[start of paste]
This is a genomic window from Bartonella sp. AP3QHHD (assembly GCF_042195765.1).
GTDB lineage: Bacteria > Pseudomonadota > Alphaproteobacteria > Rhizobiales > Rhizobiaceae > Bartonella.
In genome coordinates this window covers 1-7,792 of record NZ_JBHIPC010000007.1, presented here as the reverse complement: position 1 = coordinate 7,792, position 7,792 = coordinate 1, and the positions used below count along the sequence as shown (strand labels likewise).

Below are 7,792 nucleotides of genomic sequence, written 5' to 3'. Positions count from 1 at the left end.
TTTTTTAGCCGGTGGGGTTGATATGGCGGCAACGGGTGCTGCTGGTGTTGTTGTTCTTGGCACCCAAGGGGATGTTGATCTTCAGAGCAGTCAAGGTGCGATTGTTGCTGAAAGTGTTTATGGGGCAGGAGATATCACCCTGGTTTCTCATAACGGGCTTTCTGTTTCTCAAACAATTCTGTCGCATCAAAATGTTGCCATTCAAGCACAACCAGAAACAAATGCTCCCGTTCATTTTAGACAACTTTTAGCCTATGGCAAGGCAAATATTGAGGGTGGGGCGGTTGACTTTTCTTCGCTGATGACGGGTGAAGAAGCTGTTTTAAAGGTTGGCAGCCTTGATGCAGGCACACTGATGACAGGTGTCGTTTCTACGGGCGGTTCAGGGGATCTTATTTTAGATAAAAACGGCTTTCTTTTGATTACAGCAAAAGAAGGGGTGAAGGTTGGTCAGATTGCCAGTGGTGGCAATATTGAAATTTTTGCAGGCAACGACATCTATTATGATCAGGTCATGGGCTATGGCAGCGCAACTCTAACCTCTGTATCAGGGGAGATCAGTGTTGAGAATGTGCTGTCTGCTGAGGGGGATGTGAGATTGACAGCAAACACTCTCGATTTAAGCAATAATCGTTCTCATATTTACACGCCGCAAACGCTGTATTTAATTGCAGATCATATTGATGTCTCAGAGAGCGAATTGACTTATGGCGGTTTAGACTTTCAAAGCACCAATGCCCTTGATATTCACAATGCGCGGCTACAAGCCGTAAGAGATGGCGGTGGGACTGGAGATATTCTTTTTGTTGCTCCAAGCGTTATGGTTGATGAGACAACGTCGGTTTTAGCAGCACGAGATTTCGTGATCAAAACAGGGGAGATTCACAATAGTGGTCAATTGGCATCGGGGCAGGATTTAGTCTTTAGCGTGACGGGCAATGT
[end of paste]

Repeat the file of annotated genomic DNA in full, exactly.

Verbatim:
This is a genomic window from Bartonella sp. AP3QHHD (assembly GCF_042195765.1).
GTDB lineage: Bacteria > Pseudomonadota > Alphaproteobacteria > Rhizobiales > Rhizobiaceae > Bartonella.
In genome coordinates this window covers 1-7,792 of record NZ_JBHIPC010000007.1, presented here as the reverse complement: position 1 = coordinate 7,792, position 7,792 = coordinate 1, and the positions used below count along the sequence as shown (strand labels likewise).

Below are 7,792 nucleotides of genomic sequence, written 5' to 3'. Positions count from 1 at the left end.
TTTTTTAGCCGGTGGGGTTGATATGGCGGCAACGGGTGCTGCTGGTGTTGTTGTTCTTGGCACCCAAGGGGATGTTGATCTTCAGAGCAGTCAAGGTGCGATTGTTGCTGAAAGTGTTTATGGGGCAGGAGATATCACCCTGGTTTCTCATAACGGGCTTTCTGTTTCTCAAACAATTCTGTCGCATCAAAATGTTGCCATTCAAGCACAACCAGAAACAAATGCTCCCGTTCATTTTAGACAACTTTTAGCCTATGGCAAGGCAAATATTGAGGGTGGGGCGGTTGACTTTTCTTCGCTGATGACGGGTGAAGAAGCTGTTTTAAAGGTTGGCAGCCTTGATGCAGGCACACTGATGACAGGTGTCGTTTCTACGGGCGGTTCAGGGGATCTTATTTTAGATAAAAACGGCTTTCTTTTGATTACAGCAAAAGAAGGGGTGAAGGTTGGTCAGATTGCCAGTGGTGGCAATATTGAAATTTTTGCAGGCAACGACATCTATTATGATCAGGTCATGGGCTATGGCAGCGCAACTCTAACCTCTGTATCAGGGGAGATCAGTGTTGAGAATGTGCTGTCTGCTGAGGGGGATGTGAGATTGACAGCAAACACTCTCGATTTAAGCAATAATCGTTCTCATATTTACACGCCGCAAACGCTGTATTTAATTGCAGATCATATTGATGTCTCAGAGAGCGAATTGACTTATGGCGGTTTAGACTTTCAAAGCACCAATGCCCTTGATATTCACAATGCGCGGCTACAAGCCGTAAGAGATGGCGGTGGGACTGGAGATATTCTTTTTGTTGCTCCAAGCGTTATGGTTGATGAGACAACGTCGGTTTTAGCAGCACGAGATTTCGTGATCAAAACAGGGGAGATTCACAATAGTGGTCAATTGGCATCGGGGCAGGATTTAGTCTTTAGCGTGACGGGCAATGT